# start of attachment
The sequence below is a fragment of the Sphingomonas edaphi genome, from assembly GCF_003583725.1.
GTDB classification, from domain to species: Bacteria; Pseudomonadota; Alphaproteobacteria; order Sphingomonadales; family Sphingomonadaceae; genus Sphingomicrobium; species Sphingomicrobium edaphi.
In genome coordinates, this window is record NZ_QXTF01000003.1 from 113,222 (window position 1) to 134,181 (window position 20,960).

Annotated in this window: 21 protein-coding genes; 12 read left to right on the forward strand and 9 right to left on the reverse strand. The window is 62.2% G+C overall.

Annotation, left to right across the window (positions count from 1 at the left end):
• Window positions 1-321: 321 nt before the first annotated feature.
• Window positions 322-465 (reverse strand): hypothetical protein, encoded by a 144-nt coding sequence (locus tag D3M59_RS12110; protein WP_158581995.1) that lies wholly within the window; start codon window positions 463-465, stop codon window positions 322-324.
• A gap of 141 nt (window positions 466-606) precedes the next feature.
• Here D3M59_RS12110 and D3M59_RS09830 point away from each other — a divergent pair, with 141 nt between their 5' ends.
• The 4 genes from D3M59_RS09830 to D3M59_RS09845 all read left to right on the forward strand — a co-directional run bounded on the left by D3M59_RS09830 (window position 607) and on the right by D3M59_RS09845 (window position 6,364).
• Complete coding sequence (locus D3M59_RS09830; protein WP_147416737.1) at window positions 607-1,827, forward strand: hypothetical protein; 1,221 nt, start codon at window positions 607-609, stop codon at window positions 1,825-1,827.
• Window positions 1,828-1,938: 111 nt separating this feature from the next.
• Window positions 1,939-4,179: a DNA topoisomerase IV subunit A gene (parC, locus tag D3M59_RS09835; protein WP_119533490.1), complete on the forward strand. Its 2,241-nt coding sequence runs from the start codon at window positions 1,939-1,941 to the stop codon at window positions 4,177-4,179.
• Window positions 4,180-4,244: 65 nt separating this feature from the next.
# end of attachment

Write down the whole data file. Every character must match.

The sequence below is a fragment of the Sphingomonas edaphi genome, from assembly GCF_003583725.1.
GTDB classification, from domain to species: Bacteria; Pseudomonadota; Alphaproteobacteria; order Sphingomonadales; family Sphingomonadaceae; genus Sphingomicrobium; species Sphingomicrobium edaphi.
In genome coordinates, this window is record NZ_QXTF01000003.1 from 113,222 (window position 1) to 134,181 (window position 20,960).

Annotated in this window: 21 protein-coding genes; 12 read left to right on the forward strand and 9 right to left on the reverse strand. The window is 62.2% G+C overall.

Annotation, left to right across the window (positions count from 1 at the left end):
• Window positions 1-321: 321 nt before the first annotated feature.
• Window positions 322-465 (reverse strand): hypothetical protein, encoded by a 144-nt coding sequence (locus tag D3M59_RS12110; protein WP_158581995.1) that lies wholly within the window; start codon window positions 463-465, stop codon window positions 322-324.
• A gap of 141 nt (window positions 466-606) precedes the next feature.
• Here D3M59_RS12110 and D3M59_RS09830 point away from each other — a divergent pair, with 141 nt between their 5' ends.
• The 4 genes from D3M59_RS09830 to D3M59_RS09845 all read left to right on the forward strand — a co-directional run bounded on the left by D3M59_RS09830 (window position 607) and on the right by D3M59_RS09845 (window position 6,364).
• Complete coding sequence (locus D3M59_RS09830; protein WP_147416737.1) at window positions 607-1,827, forward strand: hypothetical protein; 1,221 nt, start codon at window positions 607-609, stop codon at window positions 1,825-1,827.
• Window positions 1,828-1,938: 111 nt separating this feature from the next.
• Window positions 1,939-4,179: a DNA topoisomerase IV subunit A gene (parC, locus tag D3M59_RS09835; protein WP_119533490.1), complete on the forward strand. Its 2,241-nt coding sequence runs from the start codon at window positions 1,939-1,941 to the stop codon at window positions 4,177-4,179.
• Window positions 4,180-4,244: 65 nt separating this feature from the next.